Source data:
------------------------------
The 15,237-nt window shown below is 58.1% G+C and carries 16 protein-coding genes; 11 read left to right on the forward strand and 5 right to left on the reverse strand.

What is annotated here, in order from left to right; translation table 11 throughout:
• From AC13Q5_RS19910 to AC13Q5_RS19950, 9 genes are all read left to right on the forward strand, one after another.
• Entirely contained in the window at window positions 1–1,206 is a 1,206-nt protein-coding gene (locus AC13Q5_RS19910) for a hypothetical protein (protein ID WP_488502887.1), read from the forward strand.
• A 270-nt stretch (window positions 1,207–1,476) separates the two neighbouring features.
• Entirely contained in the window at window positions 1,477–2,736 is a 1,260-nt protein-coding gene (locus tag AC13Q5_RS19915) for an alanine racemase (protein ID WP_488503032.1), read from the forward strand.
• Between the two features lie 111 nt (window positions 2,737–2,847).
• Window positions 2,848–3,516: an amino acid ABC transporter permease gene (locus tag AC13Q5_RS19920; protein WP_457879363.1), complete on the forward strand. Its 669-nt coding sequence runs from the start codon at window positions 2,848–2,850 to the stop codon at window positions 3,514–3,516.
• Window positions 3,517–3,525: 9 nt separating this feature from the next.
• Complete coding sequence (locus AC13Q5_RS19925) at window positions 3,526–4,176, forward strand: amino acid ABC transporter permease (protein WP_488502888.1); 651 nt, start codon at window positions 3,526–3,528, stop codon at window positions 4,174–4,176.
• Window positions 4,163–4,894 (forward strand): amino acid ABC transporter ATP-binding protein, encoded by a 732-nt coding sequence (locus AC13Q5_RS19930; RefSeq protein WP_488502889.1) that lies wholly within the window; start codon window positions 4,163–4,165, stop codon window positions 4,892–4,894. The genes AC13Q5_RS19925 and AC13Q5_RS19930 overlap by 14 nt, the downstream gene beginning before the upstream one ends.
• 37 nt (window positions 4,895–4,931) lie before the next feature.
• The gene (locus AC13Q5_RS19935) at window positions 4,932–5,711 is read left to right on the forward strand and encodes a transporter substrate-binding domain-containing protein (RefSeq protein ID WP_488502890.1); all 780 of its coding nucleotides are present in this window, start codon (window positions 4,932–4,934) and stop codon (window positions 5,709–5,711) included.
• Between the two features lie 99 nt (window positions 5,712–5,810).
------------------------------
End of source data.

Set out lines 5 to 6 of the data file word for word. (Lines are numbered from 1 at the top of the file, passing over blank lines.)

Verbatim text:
• A 270-nt stretch (window positions 1,207–1,476) separates the two neighbouring features.
• Entirely contained in the window at window positions 1,477–2,736 is a 1,260-nt protein-coding gene (locus tag AC13Q5_RS19915) for an alanine racemase (protein ID WP_488503032.1), read from the forward strand.